Relations between Russia and Belarus regularly undergo rather emotionally charged crises. More often than not, these are related to the economic situation in Belarus (loans, privatization, gas prices) and its leader attempting to wriggle out of a situation by raising the temperature of the dialogue and portraying himself as a victim. This tactic has worked in the past, with Moscow generally making concessions. What has changed this time around?
It would seem like nothing terrible has happened. Russia introduced a border zone regime, similar to the one Minsk itself launched back in the fall of 2014. What’s more, based on the FSB's explanation, no checkpoints or border inspections of cars, people, etc. are planned. Most likely, the changes are more about generally increasing vigilance in border zones.
According to the official explanation, this is all about control over illegal drug trafficking, smuggling and infiltration by undesirable persons. Indeed, Belarus introduced visa-free entry for up to five days, not only for the rather prosperous European Union and the United States, but also for countries like Vietnam, Haiti, Gambia, India, China etc. that are much more “rich in migrants.” Admittedly, there is one major stipulation, which is that these people must have a valid multi-entry Schengen visa or a visa from at least one EU country, a stamp certifying entry into their territory and return air tickets. All the same, this does create a slight vulnerability for entry by illegal migrants.
According to expert assessments, however, the Russian security services are much more concerned with the possibility of Russian territory being infiltrated by fighters from ISIS (which is banned in Russia), including from European countries where they are actively being recruited. Here, as the Russian proverb goes, war is war, and in this case it is difficult to overestimate the threat.
Finally, the real reasons for establishing border zones might have nothing to do with Belarus. I am talking not just about potential Ukrainian subversives, several of whom have already been caught. The current escalation of the situation in the Donbass is provoked by nothing other than the desire of Ukrainian politicians, who are losing ground from under their feet and support from overseas, to maintain their exceptional status and a trickle of aid. And this means that further escalation and the flow of refugees can be expected. And it is better to prepare for such an eventuality in advance. Most likely this is the primary reason behind Moscow's actions.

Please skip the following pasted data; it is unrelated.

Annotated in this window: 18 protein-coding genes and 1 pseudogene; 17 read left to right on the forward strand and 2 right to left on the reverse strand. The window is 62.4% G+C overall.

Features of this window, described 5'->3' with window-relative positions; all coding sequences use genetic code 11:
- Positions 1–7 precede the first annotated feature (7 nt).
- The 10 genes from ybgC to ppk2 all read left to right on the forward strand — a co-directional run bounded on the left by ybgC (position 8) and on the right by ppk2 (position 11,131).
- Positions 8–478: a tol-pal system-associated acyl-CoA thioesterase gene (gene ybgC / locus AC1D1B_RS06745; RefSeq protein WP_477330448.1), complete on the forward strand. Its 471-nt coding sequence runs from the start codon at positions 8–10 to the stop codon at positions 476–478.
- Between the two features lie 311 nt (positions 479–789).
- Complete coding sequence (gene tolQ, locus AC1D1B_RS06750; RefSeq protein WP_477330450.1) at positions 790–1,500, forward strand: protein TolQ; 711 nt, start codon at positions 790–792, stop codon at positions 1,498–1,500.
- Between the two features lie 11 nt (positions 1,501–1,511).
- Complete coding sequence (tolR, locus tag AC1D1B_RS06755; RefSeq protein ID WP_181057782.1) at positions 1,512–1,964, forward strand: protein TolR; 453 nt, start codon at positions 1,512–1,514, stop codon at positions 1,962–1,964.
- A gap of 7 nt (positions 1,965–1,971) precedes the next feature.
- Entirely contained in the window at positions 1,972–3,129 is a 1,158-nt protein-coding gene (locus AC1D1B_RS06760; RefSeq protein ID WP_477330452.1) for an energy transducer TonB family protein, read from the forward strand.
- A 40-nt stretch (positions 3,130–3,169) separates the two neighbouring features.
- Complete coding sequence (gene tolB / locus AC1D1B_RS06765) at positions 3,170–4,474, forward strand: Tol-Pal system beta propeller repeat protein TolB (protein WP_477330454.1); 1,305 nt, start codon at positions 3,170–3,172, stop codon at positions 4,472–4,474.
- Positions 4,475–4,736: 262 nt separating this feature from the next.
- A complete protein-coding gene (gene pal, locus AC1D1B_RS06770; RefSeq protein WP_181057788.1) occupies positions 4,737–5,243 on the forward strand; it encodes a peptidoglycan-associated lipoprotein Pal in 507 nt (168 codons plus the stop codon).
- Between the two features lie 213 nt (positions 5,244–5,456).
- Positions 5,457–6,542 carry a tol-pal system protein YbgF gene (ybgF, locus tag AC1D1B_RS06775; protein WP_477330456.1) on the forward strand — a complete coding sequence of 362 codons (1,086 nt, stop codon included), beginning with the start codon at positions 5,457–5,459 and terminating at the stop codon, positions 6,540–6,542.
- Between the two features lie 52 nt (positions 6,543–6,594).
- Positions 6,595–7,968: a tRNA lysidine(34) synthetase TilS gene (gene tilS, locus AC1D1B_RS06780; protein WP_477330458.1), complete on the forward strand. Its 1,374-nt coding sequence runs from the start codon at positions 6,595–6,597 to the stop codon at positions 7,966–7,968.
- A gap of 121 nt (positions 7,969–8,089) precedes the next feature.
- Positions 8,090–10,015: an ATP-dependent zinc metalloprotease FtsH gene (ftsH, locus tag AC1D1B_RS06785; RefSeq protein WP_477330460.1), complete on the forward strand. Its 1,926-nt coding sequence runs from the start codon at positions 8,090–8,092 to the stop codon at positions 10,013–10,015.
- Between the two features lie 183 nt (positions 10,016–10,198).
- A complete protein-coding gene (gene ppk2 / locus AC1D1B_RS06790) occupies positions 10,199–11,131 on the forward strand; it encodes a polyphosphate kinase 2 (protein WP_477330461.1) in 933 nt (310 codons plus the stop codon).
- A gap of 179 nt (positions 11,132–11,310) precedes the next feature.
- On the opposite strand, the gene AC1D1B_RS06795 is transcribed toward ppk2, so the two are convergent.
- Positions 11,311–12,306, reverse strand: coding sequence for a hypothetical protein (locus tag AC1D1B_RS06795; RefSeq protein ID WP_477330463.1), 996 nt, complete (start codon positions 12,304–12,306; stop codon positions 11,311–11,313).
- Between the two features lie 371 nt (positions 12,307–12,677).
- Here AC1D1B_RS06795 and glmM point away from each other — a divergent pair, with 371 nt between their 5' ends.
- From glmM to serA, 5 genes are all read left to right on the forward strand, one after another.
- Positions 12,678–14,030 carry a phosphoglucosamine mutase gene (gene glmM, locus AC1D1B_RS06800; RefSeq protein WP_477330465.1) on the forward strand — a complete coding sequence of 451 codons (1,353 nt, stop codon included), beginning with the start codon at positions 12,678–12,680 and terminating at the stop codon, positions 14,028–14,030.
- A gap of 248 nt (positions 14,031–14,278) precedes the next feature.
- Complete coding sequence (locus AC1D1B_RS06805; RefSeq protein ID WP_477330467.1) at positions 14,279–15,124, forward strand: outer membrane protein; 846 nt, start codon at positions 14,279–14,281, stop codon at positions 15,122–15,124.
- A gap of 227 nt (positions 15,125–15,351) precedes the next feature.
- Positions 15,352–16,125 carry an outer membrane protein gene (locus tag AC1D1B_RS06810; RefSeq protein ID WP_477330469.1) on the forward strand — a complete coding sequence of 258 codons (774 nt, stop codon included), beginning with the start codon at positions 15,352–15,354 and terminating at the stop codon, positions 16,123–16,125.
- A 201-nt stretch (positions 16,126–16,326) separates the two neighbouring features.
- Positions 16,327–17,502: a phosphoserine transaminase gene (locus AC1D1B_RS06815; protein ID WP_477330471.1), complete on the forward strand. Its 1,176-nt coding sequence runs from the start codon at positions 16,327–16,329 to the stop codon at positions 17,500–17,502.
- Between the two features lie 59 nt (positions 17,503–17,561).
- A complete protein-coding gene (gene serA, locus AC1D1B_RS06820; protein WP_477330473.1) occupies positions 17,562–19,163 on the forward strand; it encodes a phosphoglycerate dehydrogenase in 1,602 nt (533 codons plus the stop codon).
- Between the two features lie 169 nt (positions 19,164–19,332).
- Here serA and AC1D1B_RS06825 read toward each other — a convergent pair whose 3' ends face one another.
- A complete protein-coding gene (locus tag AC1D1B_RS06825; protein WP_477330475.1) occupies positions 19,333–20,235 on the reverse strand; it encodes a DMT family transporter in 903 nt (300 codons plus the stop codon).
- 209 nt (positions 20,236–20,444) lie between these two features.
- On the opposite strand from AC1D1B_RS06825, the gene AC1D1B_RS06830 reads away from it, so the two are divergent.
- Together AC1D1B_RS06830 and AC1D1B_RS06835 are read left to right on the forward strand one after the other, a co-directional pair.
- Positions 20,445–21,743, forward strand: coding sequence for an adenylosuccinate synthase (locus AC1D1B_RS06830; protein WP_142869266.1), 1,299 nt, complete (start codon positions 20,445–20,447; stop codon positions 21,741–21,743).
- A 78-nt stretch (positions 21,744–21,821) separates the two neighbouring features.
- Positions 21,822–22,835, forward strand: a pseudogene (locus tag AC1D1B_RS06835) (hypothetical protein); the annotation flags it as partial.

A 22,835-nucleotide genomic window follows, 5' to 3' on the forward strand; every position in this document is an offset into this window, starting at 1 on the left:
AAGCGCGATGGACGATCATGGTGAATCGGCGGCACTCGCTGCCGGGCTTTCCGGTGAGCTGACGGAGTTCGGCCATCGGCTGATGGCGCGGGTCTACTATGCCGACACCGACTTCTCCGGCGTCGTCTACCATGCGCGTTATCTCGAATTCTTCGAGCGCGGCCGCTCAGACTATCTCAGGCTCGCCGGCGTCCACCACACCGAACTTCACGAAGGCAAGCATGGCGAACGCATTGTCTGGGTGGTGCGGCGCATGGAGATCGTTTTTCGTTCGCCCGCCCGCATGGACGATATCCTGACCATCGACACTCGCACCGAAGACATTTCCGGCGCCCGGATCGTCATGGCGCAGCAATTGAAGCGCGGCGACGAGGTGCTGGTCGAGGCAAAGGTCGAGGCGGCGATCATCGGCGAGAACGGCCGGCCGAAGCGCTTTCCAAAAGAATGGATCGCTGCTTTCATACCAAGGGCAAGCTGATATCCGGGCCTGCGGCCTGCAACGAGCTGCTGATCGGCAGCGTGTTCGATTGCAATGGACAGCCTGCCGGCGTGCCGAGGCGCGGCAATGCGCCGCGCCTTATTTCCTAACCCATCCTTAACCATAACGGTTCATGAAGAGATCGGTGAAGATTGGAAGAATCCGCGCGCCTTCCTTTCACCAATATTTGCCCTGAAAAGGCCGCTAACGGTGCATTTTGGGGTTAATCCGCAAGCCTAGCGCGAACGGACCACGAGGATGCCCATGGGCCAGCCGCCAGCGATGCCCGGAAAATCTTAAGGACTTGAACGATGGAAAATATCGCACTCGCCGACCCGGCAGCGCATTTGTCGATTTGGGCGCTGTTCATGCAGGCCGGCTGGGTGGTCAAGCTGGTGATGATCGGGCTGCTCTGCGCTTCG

Another reason that may have provoked this reaction from the Kremlin is relations within the Eurasian Economic Union (EAEU). It is not entirely clear whether Alexander Lukashenko agreed upon the decision with his partners in the integrationist alliance.
This is not the first demarche by Minsk in regard to EAEU organizations. One could look away when it comes to Belarus' special position on the Collective Security Treaty Organization, along with its open unwillingness to provide troops in a time of crisis. One could also ignore Lukashenko's demonstrative refusal to find a place for an air base—it is not that it is needed that much, but to slam the door after everything has been agreed upon does not look very good by political standards since it puts one's ally in an awkward position. And Lukashenko's recent refusal to attend the signing of EAEU documents in St Petersburg was a direct challenge to the organization and caused bewilderment among other states.
The final factor is a change in Russian relations with Europe. In the past Russia turned a blind eye to the Belarusian leader's attempts to follow a "multi-vector" approach. It is obvious to everybody that Lukashenko has been the main beneficiary of both Russian counter-sanctions and the "Minsk format" for Ukraine. But in the current conditions, when, against the background of improving relations with the U.S., Moscow's relations with European capitals are visibly deteriorating, a "political weathercock" of this kind could be dangerous. Moreover, some in Europe have been saying for years that it would be good to tear Belarus away from Russia and help it follow Ukraine's example. It is true that there are other politicians who believe that Russia and Europe should jointly help Belarus transition when Lukashenko eventually leaves his post, but so far their voices have not been prominent.
Most likely, the conflict will, as usual, end well for Belarus. But Lukashenko should realize that the world has changed, and the political pirouettes that were acceptable in the early 2000s are met today with growing irritation. Of course, Russia won't give up its union with Belarus, but a meaningful warning to Minsk, in one form or another, will follow. And this is unlikely to be in the sphere of border protection—more likely it will be in trade and economic matters, the sorest point for the Belarusian president.
The author is a Russian political and public figure. His opinion does not reflect the position of RBTH or its staff.